During the interviews and analysis, we became aware of the dynamic character of the seven dimensions of autonomy. Therefore, we investigated the processes that underlie these dimensions. Most of the dimensions are shaped by more than one process, and the analysis provided a vast amount of data. To do justice to our findings, we chose to classify them for presentation. According to Sandelowski , qualitative findings can be grouped along temporal, thematic, event, or subject lines. We have chosen to make a thematic cut since self-management is very important to people with diabetes. In this study we define self-management as encompassing activities pertaining to taking care of one's health and diabetes. Self-management includes skills for activities of daily living (regular foot care) and the instrumental activities of daily living necessary for the treatment regimen (preparing diet meals, contacting the nurse). Self-management also refers to decision-making. Skills for effective self-management activities and deciding on self-management issues are intertwined .
In relation to nursing, Orem  describes three phases of self-care: the investigative, judgmental, and decision-making phases. Price  reports a diabetes self-management model for adults with type 1 diabetes that has two phases. Phase one, which consists of getting regulated, has four stages: trying it out, figuring it out, trial and error, and basic routine. Phase two consists of being regulated, with two substages: basic routine and applies basic routine to new diabetic situations. Ellison and Rayman  describe the experience of self-management of women with type 2 diabetes, who are expert self-managers. They move through three phases: management-as-rules, management-as-work, and management-as-living. Paterson and Thorne  describe the development of self-management expertise of people with type 1 diabetes. The four phases are passive compliance, naïve experimentation, rebellion, and active control. Paterson and Thorne  report how people with type 1 diabetes who are experts make everyday self-care decisions regarding unanticipated blood glucose levels. The five components in both familiar and unfamiliar situations are assessment of risk, comparative analysis, diagnosis, choice of action, and evaluation. Thorne et al.  did a secondary data analysis of how persons with expertise in self-managing type 1 and type 2 diabetes, HIV/AIDS, and multiple sclerosis learn everyday self-management decision-making. The authors identify three phases: assuming control, fine-tuning, and evaluating.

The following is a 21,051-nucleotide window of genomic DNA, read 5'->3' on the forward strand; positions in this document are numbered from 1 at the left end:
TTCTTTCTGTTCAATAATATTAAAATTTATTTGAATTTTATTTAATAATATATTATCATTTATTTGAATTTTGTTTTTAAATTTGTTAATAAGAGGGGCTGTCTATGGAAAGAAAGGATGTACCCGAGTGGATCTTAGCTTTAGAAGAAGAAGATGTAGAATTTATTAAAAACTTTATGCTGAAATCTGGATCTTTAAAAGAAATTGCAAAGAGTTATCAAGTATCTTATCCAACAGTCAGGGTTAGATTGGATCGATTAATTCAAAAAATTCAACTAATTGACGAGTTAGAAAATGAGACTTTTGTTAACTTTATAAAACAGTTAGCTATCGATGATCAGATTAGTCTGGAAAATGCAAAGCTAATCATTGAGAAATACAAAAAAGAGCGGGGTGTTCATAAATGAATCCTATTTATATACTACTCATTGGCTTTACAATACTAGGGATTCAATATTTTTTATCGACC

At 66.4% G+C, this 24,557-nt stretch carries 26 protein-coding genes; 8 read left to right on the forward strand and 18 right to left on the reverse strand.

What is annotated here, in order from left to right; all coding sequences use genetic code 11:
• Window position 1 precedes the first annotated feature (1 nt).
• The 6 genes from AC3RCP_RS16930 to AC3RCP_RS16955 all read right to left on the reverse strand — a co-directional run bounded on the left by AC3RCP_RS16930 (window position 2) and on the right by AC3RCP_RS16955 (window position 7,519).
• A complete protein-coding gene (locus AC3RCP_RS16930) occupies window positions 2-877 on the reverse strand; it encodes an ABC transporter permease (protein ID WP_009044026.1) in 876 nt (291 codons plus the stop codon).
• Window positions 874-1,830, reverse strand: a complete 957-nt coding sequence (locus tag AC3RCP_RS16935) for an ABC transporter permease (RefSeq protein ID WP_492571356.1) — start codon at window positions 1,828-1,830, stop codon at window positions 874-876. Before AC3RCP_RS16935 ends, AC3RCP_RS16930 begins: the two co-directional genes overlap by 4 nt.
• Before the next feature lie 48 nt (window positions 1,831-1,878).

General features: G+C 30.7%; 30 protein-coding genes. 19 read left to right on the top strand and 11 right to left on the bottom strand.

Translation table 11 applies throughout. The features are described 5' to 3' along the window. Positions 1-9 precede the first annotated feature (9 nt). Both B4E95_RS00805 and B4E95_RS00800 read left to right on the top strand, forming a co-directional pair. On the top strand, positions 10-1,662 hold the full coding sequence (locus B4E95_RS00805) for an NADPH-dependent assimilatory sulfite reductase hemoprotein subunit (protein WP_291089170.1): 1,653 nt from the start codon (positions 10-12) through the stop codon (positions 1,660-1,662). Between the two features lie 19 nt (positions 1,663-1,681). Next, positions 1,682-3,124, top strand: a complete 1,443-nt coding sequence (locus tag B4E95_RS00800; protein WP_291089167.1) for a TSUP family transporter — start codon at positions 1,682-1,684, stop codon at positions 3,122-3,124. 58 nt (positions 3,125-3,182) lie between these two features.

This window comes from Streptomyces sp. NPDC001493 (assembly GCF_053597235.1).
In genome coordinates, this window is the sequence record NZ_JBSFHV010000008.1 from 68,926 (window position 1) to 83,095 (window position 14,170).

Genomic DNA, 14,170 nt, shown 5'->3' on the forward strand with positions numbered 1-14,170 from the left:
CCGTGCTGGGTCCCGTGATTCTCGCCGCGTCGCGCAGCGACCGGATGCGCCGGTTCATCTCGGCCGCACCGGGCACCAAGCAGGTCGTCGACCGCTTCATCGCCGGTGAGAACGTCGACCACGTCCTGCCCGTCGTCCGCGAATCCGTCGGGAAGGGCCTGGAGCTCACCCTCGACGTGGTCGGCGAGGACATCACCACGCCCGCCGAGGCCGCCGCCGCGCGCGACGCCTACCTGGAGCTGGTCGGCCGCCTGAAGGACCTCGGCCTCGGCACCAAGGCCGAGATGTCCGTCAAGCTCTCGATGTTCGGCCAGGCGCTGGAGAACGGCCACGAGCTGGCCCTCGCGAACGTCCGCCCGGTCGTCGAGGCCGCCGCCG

Research has focused mainly on people with type 1 diabetes and women with type 2 diabetes who are expert self-managers. It is less well understood how the "average" older adult person with type 2 diabetes manages diabetes. Additionally, the literature generally focuses on the development of self-management expertise, while we start from the notion of patient autonomy. Therefore, we want to answer the research question: "What are the processes through which older adults self-manage their diabetes in the context of autonomy?". The purpose of this article is to report an empirically grounded conceptualization of self-management in the context of autonomy of people with type 2 diabetes. This research is primarily not about the sufficiency of self-management in terms of outcomes such as well-regulated glycaemia control instead our attention centres on the personal understanding of the self-management of people with diabetes. Nevertheless, medical issues such as good blood results are part of the patient's experience of self-management.